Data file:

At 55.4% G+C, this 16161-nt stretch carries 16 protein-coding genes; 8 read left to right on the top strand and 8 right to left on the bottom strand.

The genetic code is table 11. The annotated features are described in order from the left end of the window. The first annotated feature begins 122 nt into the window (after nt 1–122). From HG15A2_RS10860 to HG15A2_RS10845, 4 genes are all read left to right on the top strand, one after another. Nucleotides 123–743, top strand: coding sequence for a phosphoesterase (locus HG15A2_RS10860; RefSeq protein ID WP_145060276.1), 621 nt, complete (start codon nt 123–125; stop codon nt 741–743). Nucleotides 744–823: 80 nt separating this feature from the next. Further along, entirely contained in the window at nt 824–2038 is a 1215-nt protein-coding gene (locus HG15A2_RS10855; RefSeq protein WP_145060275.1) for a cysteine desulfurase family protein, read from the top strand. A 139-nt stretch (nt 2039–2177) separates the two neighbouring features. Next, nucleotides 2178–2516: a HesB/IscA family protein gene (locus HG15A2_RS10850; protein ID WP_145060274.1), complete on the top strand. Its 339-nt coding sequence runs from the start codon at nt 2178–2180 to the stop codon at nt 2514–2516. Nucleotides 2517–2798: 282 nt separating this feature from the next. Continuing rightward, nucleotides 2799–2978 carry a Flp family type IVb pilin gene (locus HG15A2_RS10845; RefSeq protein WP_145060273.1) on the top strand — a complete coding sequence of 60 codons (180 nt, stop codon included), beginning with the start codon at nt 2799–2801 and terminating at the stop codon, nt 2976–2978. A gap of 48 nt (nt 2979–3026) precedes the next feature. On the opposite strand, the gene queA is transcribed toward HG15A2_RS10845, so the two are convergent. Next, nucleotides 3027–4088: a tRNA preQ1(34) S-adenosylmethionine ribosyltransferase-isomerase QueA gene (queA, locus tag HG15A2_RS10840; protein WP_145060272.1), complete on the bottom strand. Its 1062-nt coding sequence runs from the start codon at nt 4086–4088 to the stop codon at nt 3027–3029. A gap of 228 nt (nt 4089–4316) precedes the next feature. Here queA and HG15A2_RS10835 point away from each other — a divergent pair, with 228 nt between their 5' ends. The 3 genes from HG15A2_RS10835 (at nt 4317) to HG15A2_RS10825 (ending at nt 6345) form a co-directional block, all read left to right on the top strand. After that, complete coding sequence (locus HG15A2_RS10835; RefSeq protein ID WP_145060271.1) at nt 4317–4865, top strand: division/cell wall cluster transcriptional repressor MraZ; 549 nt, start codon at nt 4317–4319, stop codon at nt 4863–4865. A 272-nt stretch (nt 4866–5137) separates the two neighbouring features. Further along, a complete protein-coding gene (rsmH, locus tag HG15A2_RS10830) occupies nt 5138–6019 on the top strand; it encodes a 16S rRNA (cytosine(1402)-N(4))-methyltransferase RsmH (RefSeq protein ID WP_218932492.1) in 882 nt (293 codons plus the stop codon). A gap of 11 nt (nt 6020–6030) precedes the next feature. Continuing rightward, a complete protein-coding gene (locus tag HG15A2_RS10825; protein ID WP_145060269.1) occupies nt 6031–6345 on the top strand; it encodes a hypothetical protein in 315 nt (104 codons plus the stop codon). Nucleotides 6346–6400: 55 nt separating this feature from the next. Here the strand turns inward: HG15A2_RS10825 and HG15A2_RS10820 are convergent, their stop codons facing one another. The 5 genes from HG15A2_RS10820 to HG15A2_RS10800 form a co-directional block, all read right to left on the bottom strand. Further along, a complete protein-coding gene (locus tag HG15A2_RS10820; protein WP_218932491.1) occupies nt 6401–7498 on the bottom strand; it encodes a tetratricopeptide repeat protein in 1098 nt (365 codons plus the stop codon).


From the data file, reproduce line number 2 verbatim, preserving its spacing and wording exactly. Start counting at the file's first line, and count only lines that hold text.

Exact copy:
The genetic code is table 11. The annotated features are described in order from the left end of the window. The first annotated feature begins 122 nt into the window (after nt 1–122). From HG15A2_RS10860 to HG15A2_RS10845, 4 genes are all read left to right on the top strand, one after another. Nucleotides 123–743, top strand: coding sequence for a phosphoesterase (locus HG15A2_RS10860; RefSeq protein ID WP_145060276.1), 621 nt, complete (start codon nt 123–125; stop codon nt 741–743). Nucleotides 744–823: 80 nt separating this feature from the next. Further along, entirely contained in the window at nt 824–2038 is a 1215-nt protein-coding gene (locus HG15A2_RS10855; RefSeq protein WP_145060275.1) for a cysteine desulfurase family protein, read from the top strand. A 139-nt stretch (nt 2039–2177) separates the two neighbouring features. Next, nucleotides 2178–2516: a HesB/IscA family protein gene (locus HG15A2_RS10850; protein ID WP_145060274.1), complete on the top strand. Its 339-nt coding sequence runs from the start codon at nt 2178–2180 to the stop codon at nt 2514–2516. Nucleotides 2517–2798: 282 nt separating this feature from the next. Continuing rightward, nucleotides 2799–2978 carry a Flp family type IVb pilin gene (locus HG15A2_RS10845; RefSeq protein WP_145060273.1) on the top strand — a complete coding sequence of 60 codons (180 nt, stop codon included), beginning with the start codon at nt 2799–2801 and terminating at the stop codon, nt 2976–2978. A gap of 48 nt (nt 2979–3026) precedes the next feature. On the opposite strand, the gene queA is transcribed toward HG15A2_RS10845, so the two are convergent. Next, nucleotides 3027–4088: a tRNA preQ1(34) S-adenosylmethionine ribosyltransferase-isomerase QueA gene (queA, locus tag HG15A2_RS10840; protein WP_145060272.1), complete on the bottom strand. Its 1062-nt coding sequence runs from the start codon at nt 4086–4088 to the stop codon at nt 3027–3029. A gap of 228 nt (nt 4089–4316) precedes the next feature. Here queA and HG15A2_RS10835 point away from each other — a divergent pair, with 228 nt between their 5' ends. The 3 genes from HG15A2_RS10835 (at nt 4317) to HG15A2_RS10825 (ending at nt 6345) form a co-directional block, all read left to right on the top strand. After that, complete coding sequence (locus HG15A2_RS10835; RefSeq protein ID WP_145060271.1) at nt 4317–4865, top strand: division/cell wall cluster transcriptional repressor MraZ; 549 nt, start codon at nt 4317–4319, stop codon at nt 4863–4865. A 272-nt stretch (nt 4866–5137) separates the two neighbouring features. Further along, a complete protein-coding gene (rsmH, locus tag HG15A2_RS10830) occupies nt 5138–6019 on the top strand; it encodes a 16S rRNA (cytosine(1402)-N(4))-methyltransferase RsmH (RefSeq protein ID WP_218932492.1) in 882 nt (293 codons plus the stop codon). A gap of 11 nt (nt 6020–6030) precedes the next feature. Continuing rightward, a complete protein-coding gene (locus tag HG15A2_RS10825; protein ID WP_145060269.1) occupies nt 6031–6345 on the top strand; it encodes a hypothetical protein in 315 nt (104 codons plus the stop codon). Nucleotides 6346–6400: 55 nt separating this feature from the next. Here the strand turns inward: HG15A2_RS10825 and HG15A2_RS10820 are convergent, their stop codons facing one another. The 5 genes from HG15A2_RS10820 to HG15A2_RS10800 form a co-directional block, all read right to left on the bottom strand. Further along, a complete protein-coding gene (locus tag HG15A2_RS10820; protein WP_218932491.1) occupies nt 6401–7498 on the bottom strand; it encodes a tetratricopeptide repeat protein in 1098 nt (365 codons plus the stop codon).